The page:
A Century of Color in Design, published by Thames & Hudson, reflects on the importance and use of colours in design from the early 20th century to the 21st century. The chronological work showcases eight designers known for their innovative use of colour, as well as up to 250 objects ranging from chairs by Gerrit Rietveld and Charles and Ray Eames to vases by Tapio Wirkkala and even iMAC computers. The work was written by design editor and interior designer David Harrison.
In the century since Gerrit Rietveld’s iconic application of primary colours to a wooden chair, the use of colour in home furnishings has developed its own rich history. Departing from the humble finishes of natural timber and neutral metals, the contemporary design marketplace has blossomed in a rainbow of colours. Bright, brash and muted alike, the astute application of colour in design has become a meaningful feature in and of itself.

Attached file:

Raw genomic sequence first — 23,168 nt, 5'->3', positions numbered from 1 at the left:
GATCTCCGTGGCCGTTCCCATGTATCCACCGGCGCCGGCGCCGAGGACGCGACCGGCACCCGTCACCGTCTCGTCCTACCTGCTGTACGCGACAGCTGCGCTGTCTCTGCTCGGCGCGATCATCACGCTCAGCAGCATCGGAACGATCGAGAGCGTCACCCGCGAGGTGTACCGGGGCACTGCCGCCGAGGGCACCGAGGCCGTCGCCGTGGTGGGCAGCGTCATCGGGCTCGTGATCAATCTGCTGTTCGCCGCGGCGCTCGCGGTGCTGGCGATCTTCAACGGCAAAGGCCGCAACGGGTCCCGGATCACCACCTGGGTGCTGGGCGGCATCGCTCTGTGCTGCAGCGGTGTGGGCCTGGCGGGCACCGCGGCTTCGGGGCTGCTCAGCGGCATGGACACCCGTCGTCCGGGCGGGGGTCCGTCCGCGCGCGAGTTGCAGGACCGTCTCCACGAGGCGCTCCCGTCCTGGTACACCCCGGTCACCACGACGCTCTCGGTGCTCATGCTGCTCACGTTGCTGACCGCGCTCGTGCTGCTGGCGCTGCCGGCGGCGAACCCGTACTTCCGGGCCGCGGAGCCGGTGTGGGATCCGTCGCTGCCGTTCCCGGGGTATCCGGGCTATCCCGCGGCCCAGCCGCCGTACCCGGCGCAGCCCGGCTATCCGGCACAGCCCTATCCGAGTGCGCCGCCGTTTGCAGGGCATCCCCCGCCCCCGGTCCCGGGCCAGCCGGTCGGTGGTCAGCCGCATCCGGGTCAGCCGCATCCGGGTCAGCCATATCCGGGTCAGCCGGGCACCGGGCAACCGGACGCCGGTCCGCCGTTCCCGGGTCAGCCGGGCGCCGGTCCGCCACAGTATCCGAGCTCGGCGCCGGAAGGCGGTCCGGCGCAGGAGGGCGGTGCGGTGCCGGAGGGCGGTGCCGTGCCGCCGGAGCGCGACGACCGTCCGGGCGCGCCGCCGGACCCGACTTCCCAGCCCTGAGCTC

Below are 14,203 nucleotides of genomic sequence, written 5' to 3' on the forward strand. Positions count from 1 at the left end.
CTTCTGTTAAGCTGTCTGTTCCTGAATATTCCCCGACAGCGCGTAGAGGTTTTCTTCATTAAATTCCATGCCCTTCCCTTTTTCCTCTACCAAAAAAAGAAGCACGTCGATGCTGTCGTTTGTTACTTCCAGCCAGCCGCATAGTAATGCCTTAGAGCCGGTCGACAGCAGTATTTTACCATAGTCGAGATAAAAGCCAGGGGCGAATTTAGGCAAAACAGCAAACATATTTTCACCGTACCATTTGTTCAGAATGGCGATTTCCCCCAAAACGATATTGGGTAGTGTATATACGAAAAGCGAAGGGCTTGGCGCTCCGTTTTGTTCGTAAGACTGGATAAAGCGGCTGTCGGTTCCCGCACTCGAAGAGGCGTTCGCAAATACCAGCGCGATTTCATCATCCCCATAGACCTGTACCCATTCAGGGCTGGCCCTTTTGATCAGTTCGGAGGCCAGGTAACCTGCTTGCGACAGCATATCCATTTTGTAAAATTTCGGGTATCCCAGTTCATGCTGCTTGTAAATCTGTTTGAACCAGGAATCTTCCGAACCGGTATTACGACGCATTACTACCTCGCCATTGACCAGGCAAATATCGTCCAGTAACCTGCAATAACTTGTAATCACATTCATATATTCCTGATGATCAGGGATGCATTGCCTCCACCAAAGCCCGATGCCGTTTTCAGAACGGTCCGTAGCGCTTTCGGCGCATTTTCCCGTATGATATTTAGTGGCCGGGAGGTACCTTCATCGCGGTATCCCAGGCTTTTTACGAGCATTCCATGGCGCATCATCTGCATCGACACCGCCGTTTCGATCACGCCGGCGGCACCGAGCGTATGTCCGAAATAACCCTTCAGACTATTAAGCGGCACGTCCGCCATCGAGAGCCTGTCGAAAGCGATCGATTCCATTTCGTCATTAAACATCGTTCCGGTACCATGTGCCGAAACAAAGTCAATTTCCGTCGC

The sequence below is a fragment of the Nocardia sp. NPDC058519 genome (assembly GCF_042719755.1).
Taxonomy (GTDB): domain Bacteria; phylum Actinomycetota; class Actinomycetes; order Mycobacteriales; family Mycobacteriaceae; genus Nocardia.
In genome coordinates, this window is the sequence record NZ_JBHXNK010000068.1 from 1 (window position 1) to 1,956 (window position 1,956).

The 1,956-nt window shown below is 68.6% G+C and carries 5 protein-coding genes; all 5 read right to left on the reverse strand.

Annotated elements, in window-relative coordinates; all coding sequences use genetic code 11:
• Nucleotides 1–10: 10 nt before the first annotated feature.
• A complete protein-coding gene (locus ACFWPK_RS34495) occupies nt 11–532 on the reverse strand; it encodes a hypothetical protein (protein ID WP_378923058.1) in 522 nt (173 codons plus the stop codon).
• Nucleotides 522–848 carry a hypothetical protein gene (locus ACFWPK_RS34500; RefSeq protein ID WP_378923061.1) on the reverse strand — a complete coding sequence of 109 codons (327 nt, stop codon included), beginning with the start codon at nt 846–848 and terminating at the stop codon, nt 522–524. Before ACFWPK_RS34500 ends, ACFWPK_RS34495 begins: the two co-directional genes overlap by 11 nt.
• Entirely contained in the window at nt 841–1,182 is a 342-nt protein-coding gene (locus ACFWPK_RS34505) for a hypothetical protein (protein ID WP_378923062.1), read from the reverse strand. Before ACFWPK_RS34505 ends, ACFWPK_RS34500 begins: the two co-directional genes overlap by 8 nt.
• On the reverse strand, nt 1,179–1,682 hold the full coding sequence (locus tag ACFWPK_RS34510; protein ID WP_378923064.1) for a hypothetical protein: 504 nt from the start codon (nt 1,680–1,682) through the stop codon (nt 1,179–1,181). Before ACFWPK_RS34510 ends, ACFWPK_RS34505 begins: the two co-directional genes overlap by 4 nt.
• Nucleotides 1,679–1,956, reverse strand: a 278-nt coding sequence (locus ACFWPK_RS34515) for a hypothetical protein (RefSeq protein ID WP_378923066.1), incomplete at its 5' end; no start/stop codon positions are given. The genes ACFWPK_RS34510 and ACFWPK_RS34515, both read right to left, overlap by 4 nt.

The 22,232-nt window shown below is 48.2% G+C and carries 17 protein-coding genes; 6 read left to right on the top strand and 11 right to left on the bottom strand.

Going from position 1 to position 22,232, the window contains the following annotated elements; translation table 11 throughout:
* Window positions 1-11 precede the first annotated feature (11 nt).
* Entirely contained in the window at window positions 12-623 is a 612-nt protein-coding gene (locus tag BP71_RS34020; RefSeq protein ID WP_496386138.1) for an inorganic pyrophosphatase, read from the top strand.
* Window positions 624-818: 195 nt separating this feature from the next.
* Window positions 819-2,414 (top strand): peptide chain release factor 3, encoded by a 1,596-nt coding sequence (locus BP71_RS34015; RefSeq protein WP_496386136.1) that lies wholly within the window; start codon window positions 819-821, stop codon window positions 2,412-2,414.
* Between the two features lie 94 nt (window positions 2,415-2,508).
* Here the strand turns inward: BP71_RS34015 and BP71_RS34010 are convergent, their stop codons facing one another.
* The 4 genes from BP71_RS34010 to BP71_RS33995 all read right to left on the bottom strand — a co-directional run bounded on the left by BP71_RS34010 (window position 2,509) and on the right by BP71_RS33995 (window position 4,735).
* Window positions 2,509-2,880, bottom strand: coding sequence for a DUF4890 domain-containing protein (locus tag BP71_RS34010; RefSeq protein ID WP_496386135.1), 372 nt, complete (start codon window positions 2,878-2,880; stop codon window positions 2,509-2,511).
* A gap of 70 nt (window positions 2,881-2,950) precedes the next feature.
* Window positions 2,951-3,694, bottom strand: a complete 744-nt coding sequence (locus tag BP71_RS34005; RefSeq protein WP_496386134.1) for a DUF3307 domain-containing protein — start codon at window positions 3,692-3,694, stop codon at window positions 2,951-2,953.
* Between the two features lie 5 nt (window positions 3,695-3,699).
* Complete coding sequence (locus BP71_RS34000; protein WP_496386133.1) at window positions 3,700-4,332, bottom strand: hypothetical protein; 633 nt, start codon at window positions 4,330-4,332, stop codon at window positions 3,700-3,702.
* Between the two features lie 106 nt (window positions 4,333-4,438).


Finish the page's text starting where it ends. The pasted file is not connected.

This book tracks the trend towards colour chronologically from its intellectual roots in the Bauhaus movement to the current day. Eight standalone profiles showcase designers who have applied colour in inventive ways, and short texts contextualize each of the 250 objects covered. Novel in its approach, A Century of Colour in Design presents an essential short-form history of the increasingly innovative use of colour in contemporary furniture, lighting and decorative objects for all with an interest in design, culture, history and colour.